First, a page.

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Congruence of tissue expression profiles from Gene Expression Atlas, SAGEmap and TissueInfo databases.

Huminiecki L, Lloyd AT, Wolfe KH - BMC Genomics (2003)

Bottom Line: We devised a method, Preferential Expression Measure, to identify genes that are significantly over- or under-expressed in any given tissue.Significant positive correlations were found for brain, prostate and vascular endothelium but not for ovary, kidney, and pancreas.Finally, in the case of brain, we demonstrate that when PEM values show good correlation, predictions of tissue-specific expression based on integrated data are very accurate.

View Article: PubMed Central - HTML - PubMed

Affiliation: Department of Genetics, Smurfit Institute, University of Dublin Trinity College, Dublin 2, Ireland. huminiel@tcd.ie

ABSTRACT

Background: Extracting biological knowledge from large amounts of gene expression information deposited in public databases is a major challenge of the postgenomic era. Additional insights may be derived by data integration and cross-platform comparisons of expression profiles. However, database meta-analysis is complicated by differences in experimental technologies, data post-processing, database formats, and inconsistent gene and sample annotation.

Results: We have analysed expression profiles from three public databases: Gene Expression Atlas, SAGEmap and TissueInfo. These are repositories of oligonucleotide microarray, Serial Analysis of Gene Expression and Expressed Sequence Tag human gene expression data respectively. We devised a method, Preferential Expression Measure, to identify genes that are significantly over- or under-expressed in any given tissue. We examined intra- and inter-database consistency of Preferential Expression Measures. There was good correlation between replicate experiments of oligonucleotide microarray data, but there was less coherence in expression profiles as measured by Serial Analysis of Gene Expression and Expressed Sequence Tag counts. We investigated inter-database correlations for six tissue categories, for which data were present in the three databases. Significant positive correlations were found for brain, prostate and vascular endothelium but not for ovary, kidney, and pancreas.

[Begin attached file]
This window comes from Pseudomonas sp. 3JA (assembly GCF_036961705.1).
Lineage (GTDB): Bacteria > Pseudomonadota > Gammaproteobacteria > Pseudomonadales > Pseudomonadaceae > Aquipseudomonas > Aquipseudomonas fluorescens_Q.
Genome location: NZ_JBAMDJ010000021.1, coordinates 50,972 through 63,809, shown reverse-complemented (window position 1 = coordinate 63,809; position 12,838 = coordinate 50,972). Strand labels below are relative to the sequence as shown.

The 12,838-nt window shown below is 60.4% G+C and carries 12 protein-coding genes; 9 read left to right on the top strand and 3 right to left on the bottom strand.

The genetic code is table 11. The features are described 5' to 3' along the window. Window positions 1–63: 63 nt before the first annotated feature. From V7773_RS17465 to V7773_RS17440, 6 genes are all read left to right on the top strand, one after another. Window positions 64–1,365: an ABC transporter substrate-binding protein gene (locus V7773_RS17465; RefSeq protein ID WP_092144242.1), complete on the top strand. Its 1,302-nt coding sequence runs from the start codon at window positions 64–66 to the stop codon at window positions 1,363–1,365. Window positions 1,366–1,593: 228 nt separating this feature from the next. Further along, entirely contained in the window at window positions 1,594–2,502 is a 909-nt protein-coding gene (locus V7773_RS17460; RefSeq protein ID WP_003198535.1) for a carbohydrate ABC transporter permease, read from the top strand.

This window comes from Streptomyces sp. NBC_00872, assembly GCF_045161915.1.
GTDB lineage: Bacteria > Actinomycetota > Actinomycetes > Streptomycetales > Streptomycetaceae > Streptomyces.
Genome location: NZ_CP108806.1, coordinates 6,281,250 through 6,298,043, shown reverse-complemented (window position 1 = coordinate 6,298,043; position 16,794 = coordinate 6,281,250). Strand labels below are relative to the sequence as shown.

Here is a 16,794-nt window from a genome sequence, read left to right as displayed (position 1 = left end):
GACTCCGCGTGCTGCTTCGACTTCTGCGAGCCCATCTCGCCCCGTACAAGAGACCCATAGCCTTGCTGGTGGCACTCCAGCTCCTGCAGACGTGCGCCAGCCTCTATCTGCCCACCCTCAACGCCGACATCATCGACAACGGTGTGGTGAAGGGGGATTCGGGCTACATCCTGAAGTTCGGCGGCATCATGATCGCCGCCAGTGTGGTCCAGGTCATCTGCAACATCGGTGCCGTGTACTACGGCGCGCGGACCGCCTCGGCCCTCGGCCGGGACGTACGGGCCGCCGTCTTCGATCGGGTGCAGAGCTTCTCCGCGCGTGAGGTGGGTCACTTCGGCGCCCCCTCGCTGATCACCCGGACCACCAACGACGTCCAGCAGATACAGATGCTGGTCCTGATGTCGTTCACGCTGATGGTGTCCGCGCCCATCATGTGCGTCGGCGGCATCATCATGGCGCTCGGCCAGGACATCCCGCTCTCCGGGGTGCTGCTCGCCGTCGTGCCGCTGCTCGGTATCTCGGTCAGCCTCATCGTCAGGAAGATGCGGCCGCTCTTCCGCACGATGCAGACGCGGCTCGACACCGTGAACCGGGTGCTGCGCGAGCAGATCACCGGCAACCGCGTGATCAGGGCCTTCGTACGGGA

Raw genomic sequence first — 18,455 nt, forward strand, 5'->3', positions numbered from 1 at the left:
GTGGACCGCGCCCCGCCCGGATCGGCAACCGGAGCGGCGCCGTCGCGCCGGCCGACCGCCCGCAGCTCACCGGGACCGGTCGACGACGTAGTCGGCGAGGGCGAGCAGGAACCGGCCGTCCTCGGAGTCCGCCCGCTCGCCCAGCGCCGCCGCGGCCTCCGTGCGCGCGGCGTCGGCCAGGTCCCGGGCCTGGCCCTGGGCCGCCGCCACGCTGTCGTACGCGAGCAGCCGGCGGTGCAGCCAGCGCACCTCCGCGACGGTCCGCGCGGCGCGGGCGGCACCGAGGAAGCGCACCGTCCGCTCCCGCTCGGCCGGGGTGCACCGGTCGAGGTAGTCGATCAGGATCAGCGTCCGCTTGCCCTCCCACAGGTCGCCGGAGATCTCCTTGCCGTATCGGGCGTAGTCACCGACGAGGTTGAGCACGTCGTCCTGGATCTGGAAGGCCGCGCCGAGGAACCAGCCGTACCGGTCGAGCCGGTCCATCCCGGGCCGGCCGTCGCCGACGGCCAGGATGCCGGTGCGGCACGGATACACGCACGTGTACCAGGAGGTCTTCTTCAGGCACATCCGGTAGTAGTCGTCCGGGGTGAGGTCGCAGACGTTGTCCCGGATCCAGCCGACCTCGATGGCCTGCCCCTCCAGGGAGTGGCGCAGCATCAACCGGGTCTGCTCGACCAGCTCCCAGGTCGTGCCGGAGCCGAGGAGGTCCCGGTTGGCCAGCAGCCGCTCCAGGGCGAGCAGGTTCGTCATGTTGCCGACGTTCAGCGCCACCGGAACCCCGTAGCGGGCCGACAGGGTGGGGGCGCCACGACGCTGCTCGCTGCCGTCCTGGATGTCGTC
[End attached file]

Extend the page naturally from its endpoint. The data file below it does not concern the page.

Conclusion: We show that data from Gene Expression Atlas, SAGEmap and TissueInfo can be integrated using the UniGene gene index, and that expression profiles correlate relatively well when large numbers of tags are available or when tissue cellular composition is simple. Finally, in the case of brain, we demonstrate that when PEM values show good correlation, predictions of tissue-specific expression based on integrated data are very accurate.